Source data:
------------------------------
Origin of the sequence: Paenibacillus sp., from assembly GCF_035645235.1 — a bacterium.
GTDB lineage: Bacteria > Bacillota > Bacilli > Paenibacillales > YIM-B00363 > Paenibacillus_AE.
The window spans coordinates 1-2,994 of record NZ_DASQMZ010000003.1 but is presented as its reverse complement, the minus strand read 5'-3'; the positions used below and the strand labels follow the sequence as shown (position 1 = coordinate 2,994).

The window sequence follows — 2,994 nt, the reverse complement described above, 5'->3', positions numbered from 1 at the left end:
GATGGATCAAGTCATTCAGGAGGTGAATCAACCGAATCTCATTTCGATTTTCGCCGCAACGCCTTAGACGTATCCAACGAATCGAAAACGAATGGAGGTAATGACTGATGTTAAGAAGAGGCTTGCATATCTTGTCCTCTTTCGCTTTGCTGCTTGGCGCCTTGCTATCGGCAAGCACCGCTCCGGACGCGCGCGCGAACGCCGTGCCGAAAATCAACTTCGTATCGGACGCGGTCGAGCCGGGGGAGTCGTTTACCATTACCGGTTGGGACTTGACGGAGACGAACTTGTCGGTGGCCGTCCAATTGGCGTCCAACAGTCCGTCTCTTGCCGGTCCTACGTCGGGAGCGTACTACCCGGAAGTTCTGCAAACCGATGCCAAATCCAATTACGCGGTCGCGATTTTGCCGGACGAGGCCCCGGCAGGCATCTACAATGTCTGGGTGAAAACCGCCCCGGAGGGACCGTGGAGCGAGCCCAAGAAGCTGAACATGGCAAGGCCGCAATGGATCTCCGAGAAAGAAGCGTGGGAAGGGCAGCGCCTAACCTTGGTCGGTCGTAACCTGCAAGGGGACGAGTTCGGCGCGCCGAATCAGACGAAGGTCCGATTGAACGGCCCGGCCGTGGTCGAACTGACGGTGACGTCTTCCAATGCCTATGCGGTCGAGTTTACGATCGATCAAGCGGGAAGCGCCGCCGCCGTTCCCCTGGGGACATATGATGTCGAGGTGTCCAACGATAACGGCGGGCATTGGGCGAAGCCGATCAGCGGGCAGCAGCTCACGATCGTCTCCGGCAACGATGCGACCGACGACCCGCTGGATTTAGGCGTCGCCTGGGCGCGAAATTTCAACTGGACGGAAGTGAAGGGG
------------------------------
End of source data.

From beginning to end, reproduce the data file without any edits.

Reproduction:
Origin of the sequence: Paenibacillus sp., from assembly GCF_035645235.1 — a bacterium.
GTDB lineage: Bacteria > Bacillota > Bacilli > Paenibacillales > YIM-B00363 > Paenibacillus_AE.
The window spans coordinates 1-2,994 of record NZ_DASQMZ010000003.1 but is presented as its reverse complement, the minus strand read 5'-3'; the positions used below and the strand labels follow the sequence as shown (position 1 = coordinate 2,994).

The window sequence follows — 2,994 nt, the reverse complement described above, 5'->3', positions numbered from 1 at the left end:
GATGGATCAAGTCATTCAGGAGGTGAATCAACCGAATCTCATTTCGATTTTCGCCGCAACGCCTTAGACGTATCCAACGAATCGAAAACGAATGGAGGTAATGACTGATGTTAAGAAGAGGCTTGCATATCTTGTCCTCTTTCGCTTTGCTGCTTGGCGCCTTGCTATCGGCAAGCACCGCTCCGGACGCGCGCGCGAACGCCGTGCCGAAAATCAACTTCGTATCGGACGCGGTCGAGCCGGGGGAGTCGTTTACCATTACCGGTTGGGACTTGACGGAGACGAACTTGTCGGTGGCCGTCCAATTGGCGTCCAACAGTCCGTCTCTTGCCGGTCCTACGTCGGGAGCGTACTACCCGGAAGTTCTGCAAACCGATGCCAAATCCAATTACGCGGTCGCGATTTTGCCGGACGAGGCCCCGGCAGGCATCTACAATGTCTGGGTGAAAACCGCCCCGGAGGGACCGTGGAGCGAGCCCAAGAAGCTGAACATGGCAAGGCCGCAATGGATCTCCGAGAAAGAAGCGTGGGAAGGGCAGCGCCTAACCTTGGTCGGTCGTAACCTGCAAGGGGACGAGTTCGGCGCGCCGAATCAGACGAAGGTCCGATTGAACGGCCCGGCCGTGGTCGAACTGACGGTGACGTCTTCCAATGCCTATGCGGTCGAGTTTACGATCGATCAAGCGGGAAGCGCCGCCGCCGTTCCCCTGGGGACATATGATGTCGAGGTGTCCAACGATAACGGCGGGCATTGGGCGAAGCCGATCAGCGGGCAGCAGCTCACGATCGTCTCCGGCAACGATGCGACCGACGACCCGCTGGATTTAGGCGTCGCCTGGGCGCGAAATTTCAACTGGACGGAAGTGAAGGGG